21K367ShareSaveTED-Ed 11.7M subscribers An animated poem exploring how the Covid-19 pandemic has reminded us of the importance of living in harmony with nature. Download a free children’s book version: https://bit.ly/TEDEdWhisper#WorldEnvironmentDay — As millions around the world shelter at home, the smog melts away, the birds sing, and the waters run clear. What if we used this moment in our lives and in history as an opportunity to jumpstart the rebirth and rewilding of our planet when we go back to work and school? This moment can lead us to a healthier, cleaner, greener future, if only we grasp it. Tom Rivett-Carnac tells the story of what happened when we all stopped. To download a free children’s book version of this poem, visit https://bit.ly/TEDEdWhisper Written by Tom Rivett-Carnac, directed by Avi Ofer. Narrated by Dr. Jane Goodall, DBE. Founder – the Jane Goodall Institute & UN Messenger of Peace Created in partnership with https://www.janegoodall.org.uk/ and https://www.rootsnshoots.org.uk/ Animator’s website: https://aviofer.com/ Sign up for our newsletter: http://bit.ly/TEDEdNewsletter Support us on Patreon: http://bit.ly/TEDEdPatreon Follow us on Facebook: http://bit.ly/TEDEdFacebook Find us on Twitter: http://bit.ly/TEDEdTwitter Peep us on Instagram: http://bit.ly/TEDEdInstagram View full lesson: https://ed.ted.com/lessons/what-happe…

The Fear Phenomenon

I’m really struggling to write down the thoughts in my head at the moment. So many thoughts but afraid to say them out loud. We very much are living through a time which history will remember for good or ill. The story that is unfolding for the planet, humanity our economy and our present, past and future has so many sides to be viewed from its octagonal!


Capitalist economic way of life on hold, stock markets smashed and crashed, local small businesses could be about to shut up shop and make their staff unemployed for months. People becoming afraid for themselves their families, the streets are quieter with less people on them and talking and walking, people are afraid to embrace each other.


The necessity of a resilient and well funded social structure and health service is becoming clear for all to see. Social investments are being made and social policies are being adopted across the world to help turn the tide against Coronavirus, no one’s calling these measures socialism but that’s exactly what it looks like to me. Lives are being lost, slowly so far but not clear yet as to the long term outlook. I kind of wonder who do I know who I might lose?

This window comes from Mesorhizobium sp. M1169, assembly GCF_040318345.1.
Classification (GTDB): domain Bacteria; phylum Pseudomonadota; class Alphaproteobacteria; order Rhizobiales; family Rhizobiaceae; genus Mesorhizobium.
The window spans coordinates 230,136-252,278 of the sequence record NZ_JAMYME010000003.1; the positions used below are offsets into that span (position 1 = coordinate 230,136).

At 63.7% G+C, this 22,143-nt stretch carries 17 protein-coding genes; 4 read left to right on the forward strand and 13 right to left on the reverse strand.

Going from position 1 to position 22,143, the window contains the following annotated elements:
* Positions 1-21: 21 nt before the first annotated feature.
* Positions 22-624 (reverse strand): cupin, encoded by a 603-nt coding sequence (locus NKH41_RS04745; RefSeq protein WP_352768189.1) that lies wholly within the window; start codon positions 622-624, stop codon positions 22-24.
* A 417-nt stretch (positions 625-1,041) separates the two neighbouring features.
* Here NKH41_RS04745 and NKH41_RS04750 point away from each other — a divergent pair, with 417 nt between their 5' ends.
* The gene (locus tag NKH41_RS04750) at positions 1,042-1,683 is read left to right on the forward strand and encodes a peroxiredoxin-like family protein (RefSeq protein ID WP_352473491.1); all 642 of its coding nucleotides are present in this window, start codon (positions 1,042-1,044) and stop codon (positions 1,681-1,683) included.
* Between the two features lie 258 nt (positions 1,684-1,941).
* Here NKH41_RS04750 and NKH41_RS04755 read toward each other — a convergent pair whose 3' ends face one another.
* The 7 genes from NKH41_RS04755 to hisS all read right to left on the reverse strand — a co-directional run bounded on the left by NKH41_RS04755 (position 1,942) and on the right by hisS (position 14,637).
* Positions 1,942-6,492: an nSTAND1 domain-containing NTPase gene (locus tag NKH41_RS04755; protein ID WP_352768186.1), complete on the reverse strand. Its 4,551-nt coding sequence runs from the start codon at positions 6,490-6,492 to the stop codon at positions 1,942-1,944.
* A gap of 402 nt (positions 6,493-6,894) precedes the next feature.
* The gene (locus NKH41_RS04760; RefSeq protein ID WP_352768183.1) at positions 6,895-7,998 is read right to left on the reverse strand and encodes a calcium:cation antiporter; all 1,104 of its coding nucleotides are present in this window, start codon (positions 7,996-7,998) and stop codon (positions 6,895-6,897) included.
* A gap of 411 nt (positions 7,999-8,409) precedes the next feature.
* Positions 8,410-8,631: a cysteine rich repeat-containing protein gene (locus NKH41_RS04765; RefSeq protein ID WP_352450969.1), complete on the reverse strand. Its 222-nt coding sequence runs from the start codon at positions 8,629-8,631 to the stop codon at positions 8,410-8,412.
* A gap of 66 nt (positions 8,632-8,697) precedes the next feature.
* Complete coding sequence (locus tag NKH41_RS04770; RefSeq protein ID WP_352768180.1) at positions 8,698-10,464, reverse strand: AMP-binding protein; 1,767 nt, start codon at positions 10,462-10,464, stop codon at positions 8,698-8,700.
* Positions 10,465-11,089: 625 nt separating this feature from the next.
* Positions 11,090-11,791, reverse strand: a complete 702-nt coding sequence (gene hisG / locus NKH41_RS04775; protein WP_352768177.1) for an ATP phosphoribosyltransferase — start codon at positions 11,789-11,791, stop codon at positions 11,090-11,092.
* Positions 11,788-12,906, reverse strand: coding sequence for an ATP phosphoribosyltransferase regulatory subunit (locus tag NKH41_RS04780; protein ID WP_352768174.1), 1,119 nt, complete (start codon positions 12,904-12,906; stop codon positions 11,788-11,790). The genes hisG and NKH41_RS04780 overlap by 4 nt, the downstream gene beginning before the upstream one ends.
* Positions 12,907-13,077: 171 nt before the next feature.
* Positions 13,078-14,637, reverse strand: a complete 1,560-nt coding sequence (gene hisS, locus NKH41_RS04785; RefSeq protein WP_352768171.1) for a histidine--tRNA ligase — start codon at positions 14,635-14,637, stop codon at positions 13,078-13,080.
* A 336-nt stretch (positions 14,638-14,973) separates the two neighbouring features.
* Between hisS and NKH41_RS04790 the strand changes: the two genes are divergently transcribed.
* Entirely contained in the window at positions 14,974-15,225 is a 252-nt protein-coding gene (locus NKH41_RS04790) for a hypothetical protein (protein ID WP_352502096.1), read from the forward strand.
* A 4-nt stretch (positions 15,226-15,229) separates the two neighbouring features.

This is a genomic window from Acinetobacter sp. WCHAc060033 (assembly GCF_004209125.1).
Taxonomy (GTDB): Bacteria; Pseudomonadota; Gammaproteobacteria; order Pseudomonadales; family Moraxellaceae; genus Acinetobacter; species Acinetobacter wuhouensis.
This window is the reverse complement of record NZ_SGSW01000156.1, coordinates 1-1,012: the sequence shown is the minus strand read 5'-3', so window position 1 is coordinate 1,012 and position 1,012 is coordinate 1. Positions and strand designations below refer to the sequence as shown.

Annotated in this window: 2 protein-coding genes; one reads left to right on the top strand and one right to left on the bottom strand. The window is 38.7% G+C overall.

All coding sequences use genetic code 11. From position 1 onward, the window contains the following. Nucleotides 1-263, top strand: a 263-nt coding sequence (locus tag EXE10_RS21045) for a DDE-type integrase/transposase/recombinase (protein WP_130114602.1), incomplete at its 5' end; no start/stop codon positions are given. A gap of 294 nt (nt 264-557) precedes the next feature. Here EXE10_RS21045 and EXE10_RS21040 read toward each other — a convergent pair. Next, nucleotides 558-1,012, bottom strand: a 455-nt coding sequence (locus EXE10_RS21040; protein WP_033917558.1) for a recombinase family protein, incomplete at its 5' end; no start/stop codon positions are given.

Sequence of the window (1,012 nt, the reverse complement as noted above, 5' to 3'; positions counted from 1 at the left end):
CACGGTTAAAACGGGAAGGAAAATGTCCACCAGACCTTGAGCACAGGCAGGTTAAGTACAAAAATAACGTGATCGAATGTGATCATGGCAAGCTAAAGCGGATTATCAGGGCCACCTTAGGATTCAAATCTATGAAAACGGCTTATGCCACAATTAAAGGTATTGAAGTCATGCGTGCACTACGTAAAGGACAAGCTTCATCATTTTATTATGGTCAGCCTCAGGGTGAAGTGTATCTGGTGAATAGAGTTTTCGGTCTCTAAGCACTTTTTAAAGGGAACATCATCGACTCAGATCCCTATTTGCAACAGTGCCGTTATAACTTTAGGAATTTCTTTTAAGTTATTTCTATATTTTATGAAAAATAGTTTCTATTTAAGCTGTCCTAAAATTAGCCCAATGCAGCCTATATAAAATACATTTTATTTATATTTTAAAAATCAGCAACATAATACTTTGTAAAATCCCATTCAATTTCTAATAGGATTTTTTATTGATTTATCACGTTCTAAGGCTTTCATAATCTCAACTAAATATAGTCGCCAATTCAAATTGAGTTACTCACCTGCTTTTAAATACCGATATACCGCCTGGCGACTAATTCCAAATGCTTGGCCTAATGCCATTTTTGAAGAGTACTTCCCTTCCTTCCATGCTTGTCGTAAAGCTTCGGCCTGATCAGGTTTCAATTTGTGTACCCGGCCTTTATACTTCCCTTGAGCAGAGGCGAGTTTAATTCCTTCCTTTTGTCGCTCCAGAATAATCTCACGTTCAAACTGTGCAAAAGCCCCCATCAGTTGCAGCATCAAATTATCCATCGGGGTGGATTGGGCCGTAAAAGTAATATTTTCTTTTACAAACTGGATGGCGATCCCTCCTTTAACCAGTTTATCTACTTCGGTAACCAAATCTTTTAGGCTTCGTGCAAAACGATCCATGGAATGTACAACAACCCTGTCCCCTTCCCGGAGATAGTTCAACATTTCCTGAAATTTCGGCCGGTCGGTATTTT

I got offered a new job this week so going through the process of getting references and stuff sorted for that. A little concerned about if I hand in my notice at my old job and then can’t start the new job due to lock down and being at home where do I stand with being able to pay my rent and affording to eat. The job will still be there it’s not going anywhere it’s just a question of whether I am aloud to start to work in it, due to work restrictions.

I believe that this outbreak is a natural phenomenon and is a delicately dark and yet simple and effective way for mother nature to flex her muscle to show us all in a very short space of time just how fragile our way of life is and how easy the rug can be pulled from under our feet and is forcing everybody to stop and reflect.

Mother Nature proving just how puny we really are

The industrialised and calculated damage to the planet and to the plants and animals that live on it and how humanity seems to think it can carry on regardless without consequence is truly being tested this decade. We have had record temperatures, flooding, fires and now Coronavirus. The flooding , fires and temperatures records didn’t really seem to get under the skin of the corporations, billionaires and governments running our show globally.

Even though we have seen a lot of mass marketing by governments organisations and billionaires concerning how much they care and what great lengths they are going to in order to help our species continue to industrially manipulation the planet, butcher wildlife to make more room for the crap we buy before it goes to landfill whilst worshiping at the altar of capitalism it just does not really feel as if anything has changed.

That is until Coronavirus came along, everything seems to have changed now and people in charge are mobilising as if war has just been declared. It really does feel like it has got under the authorities skin. My chances of living or dying in this world dont seem to have changed that much and someone living in a piss poor country trying to escape to a better life to a richer continent, their life chances don’t seem to have changed much. But for our leaders and people in charge they now realise more now then ever before that like us all are just mere mortals and only human.

When I was a child at school back in the early 1990’s my geography teacher started to tell us about climate change, the industrial deforesting and destruction of biodiversity in the Amazon rainforest and the amount of undiscovered by man, species we were losing by the bucket load. She darkly commented ‘well of course it won’t affect my generation but it will of course affect yours’ and then laughed and carried on with the lesson. Even back then and still to this day I very much knew she was right.

I don’t know whether to fear Coronavirus or to be in awe of its simple deadly efficiency. Well only time will tell.

Mumford & Sons – Wilder Mind